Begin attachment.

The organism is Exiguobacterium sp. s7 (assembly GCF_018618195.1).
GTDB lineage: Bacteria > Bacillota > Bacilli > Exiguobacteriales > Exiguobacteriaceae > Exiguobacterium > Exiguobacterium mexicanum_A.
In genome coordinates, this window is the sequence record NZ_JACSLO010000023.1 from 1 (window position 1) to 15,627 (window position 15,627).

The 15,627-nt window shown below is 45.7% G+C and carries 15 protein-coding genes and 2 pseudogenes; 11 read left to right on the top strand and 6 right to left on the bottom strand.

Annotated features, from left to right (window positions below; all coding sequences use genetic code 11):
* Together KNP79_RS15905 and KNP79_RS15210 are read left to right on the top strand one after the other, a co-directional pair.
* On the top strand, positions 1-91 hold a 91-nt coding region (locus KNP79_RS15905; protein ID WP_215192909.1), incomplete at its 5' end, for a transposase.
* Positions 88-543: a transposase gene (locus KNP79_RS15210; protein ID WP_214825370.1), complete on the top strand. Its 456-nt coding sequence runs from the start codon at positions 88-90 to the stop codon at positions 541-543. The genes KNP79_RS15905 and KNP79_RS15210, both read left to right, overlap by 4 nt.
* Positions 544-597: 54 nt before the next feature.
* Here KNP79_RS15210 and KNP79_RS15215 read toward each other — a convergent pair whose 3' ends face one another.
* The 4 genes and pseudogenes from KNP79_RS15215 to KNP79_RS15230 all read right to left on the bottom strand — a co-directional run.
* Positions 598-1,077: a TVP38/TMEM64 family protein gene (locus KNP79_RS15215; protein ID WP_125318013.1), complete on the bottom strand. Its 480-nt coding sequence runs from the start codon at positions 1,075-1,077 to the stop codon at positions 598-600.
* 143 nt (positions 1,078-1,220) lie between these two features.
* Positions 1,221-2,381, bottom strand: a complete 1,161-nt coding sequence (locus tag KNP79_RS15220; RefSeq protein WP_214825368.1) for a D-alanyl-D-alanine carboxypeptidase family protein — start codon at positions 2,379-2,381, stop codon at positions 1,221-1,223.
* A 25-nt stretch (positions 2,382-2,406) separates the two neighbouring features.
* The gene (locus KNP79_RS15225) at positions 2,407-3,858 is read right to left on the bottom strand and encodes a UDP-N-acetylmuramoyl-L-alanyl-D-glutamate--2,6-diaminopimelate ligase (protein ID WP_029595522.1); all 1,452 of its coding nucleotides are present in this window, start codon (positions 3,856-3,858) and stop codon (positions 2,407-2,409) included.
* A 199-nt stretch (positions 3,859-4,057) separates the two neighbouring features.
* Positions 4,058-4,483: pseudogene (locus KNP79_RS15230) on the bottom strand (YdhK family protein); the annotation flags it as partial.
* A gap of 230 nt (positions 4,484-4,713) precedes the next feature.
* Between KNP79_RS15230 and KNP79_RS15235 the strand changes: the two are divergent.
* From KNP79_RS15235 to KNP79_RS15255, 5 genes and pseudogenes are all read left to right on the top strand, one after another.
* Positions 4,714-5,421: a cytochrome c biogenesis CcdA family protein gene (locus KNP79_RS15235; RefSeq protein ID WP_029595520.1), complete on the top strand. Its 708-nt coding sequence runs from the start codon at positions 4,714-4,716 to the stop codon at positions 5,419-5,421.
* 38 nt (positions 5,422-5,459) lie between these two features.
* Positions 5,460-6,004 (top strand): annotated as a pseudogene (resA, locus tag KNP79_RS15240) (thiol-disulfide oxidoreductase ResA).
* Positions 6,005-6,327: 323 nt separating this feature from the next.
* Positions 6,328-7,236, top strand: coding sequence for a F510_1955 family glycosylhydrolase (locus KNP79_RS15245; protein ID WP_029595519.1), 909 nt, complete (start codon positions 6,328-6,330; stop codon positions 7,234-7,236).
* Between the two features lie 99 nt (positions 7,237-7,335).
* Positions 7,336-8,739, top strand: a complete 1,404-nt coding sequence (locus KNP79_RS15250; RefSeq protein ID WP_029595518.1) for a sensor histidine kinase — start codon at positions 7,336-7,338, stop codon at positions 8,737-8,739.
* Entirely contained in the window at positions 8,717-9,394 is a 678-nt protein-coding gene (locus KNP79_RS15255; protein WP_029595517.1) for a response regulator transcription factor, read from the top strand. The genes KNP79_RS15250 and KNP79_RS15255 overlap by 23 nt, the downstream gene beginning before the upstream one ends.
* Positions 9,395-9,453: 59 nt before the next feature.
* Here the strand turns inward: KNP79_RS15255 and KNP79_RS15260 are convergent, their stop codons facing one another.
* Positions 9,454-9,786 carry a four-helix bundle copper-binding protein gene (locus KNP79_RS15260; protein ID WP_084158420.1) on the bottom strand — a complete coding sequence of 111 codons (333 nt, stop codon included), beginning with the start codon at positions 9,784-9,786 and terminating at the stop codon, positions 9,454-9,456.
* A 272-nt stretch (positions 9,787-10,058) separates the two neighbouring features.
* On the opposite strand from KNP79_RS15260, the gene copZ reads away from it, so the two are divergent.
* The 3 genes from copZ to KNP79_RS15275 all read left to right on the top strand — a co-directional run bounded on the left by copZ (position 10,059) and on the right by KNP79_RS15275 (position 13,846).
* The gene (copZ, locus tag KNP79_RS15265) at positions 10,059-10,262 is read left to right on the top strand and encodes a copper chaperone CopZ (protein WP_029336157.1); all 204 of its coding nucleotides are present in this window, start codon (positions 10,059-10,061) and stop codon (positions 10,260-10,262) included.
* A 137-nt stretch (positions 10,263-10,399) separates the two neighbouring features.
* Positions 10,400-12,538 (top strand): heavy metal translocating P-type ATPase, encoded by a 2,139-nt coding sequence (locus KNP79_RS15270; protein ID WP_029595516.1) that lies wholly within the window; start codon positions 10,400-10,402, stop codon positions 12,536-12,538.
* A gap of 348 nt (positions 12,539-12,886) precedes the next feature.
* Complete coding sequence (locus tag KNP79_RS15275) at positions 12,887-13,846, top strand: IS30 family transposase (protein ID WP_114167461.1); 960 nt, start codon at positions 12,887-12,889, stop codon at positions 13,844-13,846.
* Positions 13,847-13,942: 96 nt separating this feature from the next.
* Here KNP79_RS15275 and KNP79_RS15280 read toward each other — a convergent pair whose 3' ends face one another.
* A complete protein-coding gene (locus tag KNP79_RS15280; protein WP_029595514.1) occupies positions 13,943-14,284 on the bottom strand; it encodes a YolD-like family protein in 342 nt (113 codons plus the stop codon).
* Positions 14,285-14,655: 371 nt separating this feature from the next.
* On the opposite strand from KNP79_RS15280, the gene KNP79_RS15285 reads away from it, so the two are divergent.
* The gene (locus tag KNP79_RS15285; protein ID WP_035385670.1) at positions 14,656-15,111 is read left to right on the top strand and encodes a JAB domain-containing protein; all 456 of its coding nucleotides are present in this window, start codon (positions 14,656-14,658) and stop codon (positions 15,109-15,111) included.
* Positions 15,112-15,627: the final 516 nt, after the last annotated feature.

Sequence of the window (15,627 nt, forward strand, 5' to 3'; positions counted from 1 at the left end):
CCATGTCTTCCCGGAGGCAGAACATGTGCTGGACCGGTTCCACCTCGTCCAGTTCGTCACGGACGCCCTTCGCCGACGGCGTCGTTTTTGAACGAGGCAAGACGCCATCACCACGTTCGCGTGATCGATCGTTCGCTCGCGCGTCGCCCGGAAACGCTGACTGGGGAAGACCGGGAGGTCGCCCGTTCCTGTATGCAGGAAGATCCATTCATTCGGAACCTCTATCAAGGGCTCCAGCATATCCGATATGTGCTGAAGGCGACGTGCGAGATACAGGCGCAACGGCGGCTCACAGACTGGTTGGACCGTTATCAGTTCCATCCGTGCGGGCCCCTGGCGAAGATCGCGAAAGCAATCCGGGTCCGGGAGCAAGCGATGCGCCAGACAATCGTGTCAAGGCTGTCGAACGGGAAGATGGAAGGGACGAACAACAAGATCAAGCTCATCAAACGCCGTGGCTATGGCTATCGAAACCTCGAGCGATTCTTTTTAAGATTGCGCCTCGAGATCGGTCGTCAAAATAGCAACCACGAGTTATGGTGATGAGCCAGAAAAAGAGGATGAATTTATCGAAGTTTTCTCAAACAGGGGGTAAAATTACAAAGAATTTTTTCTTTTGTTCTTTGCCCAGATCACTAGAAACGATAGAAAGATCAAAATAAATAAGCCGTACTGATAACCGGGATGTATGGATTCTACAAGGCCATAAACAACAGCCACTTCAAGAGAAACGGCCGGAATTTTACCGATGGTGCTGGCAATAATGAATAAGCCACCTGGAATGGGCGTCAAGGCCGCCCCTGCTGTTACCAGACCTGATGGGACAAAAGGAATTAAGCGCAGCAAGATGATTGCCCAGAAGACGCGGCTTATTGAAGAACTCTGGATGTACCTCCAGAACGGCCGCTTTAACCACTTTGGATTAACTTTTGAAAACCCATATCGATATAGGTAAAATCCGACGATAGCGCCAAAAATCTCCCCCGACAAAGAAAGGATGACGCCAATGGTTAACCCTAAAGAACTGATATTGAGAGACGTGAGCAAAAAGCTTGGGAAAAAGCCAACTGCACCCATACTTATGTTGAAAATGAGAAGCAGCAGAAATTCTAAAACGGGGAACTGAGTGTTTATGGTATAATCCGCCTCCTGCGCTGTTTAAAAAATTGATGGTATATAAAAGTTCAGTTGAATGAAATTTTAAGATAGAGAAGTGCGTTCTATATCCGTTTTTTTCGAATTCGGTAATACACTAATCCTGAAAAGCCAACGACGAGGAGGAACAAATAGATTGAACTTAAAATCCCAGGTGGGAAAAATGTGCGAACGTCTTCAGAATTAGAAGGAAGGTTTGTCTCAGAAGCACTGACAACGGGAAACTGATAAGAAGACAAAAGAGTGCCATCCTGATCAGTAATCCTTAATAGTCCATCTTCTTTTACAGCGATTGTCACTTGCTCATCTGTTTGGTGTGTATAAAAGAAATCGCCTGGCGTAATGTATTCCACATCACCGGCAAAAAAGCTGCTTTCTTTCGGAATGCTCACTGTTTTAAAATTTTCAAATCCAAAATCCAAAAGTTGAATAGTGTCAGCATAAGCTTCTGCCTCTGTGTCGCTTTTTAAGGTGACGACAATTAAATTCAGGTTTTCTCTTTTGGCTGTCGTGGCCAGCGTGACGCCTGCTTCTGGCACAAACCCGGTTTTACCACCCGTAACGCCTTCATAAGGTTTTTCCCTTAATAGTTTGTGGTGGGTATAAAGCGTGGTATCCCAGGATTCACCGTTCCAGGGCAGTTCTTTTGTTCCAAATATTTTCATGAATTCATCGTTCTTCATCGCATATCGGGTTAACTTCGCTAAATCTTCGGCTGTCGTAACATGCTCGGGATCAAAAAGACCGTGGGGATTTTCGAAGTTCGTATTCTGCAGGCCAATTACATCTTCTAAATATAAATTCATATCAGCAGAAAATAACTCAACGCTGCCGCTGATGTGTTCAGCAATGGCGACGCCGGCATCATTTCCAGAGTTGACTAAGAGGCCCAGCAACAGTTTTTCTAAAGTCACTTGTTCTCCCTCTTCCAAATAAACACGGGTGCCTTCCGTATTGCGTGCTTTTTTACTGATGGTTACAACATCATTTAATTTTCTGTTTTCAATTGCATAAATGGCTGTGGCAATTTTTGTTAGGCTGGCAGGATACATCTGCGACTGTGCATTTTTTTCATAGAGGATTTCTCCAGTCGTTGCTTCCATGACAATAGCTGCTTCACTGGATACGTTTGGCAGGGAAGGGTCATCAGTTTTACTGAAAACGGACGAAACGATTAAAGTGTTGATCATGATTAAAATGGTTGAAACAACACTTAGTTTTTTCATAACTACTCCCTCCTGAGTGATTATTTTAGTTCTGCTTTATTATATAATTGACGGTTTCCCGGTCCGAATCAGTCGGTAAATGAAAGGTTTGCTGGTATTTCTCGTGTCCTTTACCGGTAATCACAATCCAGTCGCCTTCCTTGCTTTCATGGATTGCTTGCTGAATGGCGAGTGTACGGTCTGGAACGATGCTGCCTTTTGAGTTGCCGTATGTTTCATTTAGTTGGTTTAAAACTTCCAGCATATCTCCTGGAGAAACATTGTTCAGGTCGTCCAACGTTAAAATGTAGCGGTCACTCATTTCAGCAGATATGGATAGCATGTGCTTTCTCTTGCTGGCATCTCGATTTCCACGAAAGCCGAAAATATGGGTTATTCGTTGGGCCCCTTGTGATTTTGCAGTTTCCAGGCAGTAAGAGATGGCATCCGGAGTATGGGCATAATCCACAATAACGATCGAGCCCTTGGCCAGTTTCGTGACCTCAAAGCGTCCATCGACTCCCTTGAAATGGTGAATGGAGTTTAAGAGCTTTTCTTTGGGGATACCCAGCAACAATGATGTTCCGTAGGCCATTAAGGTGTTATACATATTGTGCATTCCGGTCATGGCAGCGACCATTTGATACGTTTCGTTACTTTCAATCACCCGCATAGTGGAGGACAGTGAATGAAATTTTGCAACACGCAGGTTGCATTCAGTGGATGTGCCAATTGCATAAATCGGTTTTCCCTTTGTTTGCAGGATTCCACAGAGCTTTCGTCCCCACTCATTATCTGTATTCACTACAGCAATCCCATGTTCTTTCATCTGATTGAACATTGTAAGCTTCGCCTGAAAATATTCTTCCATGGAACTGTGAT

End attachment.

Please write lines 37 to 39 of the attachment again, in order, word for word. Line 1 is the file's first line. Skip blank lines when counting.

* A 137-nt stretch (positions 10,263-10,399) separates the two neighbouring features.
* Positions 10,400-12,538 (top strand): heavy metal translocating P-type ATPase, encoded by a 2,139-nt coding sequence (locus KNP79_RS15270; protein ID WP_029595516.1) that lies wholly within the window; start codon positions 10,400-10,402, stop codon positions 12,536-12,538.
* A gap of 348 nt (positions 12,539-12,886) precedes the next feature.